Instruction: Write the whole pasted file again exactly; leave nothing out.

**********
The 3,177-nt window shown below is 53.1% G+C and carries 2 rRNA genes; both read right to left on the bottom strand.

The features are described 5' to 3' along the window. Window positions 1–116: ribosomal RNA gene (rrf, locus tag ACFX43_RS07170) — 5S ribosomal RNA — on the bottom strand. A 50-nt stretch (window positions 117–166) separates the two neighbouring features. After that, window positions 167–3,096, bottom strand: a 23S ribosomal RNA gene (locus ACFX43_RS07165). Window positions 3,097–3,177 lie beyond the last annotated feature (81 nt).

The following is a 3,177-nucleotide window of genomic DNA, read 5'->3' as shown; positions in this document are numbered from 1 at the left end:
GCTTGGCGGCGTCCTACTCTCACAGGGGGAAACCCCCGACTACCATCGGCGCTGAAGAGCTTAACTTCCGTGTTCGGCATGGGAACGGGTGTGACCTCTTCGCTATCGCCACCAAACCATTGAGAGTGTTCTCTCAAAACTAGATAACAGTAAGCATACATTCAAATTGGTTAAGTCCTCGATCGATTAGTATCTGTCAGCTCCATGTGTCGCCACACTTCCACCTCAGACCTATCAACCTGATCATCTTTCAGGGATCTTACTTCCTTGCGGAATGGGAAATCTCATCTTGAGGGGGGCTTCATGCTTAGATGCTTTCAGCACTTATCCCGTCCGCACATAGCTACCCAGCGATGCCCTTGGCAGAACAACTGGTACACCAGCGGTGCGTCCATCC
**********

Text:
The 3,177-nt window shown below is 53.1% G+C and carries 2 rRNA genes; both read right to left on the bottom strand.

The features are described 5' to 3' along the window. Window positions 1–116: ribosomal RNA gene (rrf, locus tag ACFX43_RS07170) — 5S ribosomal RNA — on the bottom strand. A 50-nt stretch (window positions 117–166) separates the two neighbouring features. After that, window positions 167–3,096, bottom strand: a 23S ribosomal RNA gene (locus ACFX43_RS07165). Window positions 3,097–3,177 lie beyond the last annotated feature (81 nt).

The following is a 3,177-nucleotide window of genomic DNA, read 5'->3' as shown; positions in this document are numbered from 1 at the left end:
GCTTGGCGGCGTCCTACTCTCACAGGGGGAAACCCCCGACTACCATCGGCGCTGAAGAGCTTAACTTCCGTGTTCGGCATGGGAACGGGTGTGACCTCTTCGCTATCGCCACCAAACCATTGAGAGTGTTCTCTCAAAACTAGATAACAGTAAGCATACATTCAAATTGGTTAAGTCCTCGATCGATTAGTATCTGTCAGCTCCATGTGTCGCCACACTTCCACCTCAGACCTATCAACCTGATCATCTTTCAGGGATCTTACTTCCTTGCGGAATGGGAAATCTCATCTTGAGGGGGGCTTCATGCTTAGATGCTTTCAGCACTTATCCCGTCCGCACATAGCTACCCAGCGATGCCCTTGGCAGAACAACTGGTACACCAGCGGTGCGTCCATCC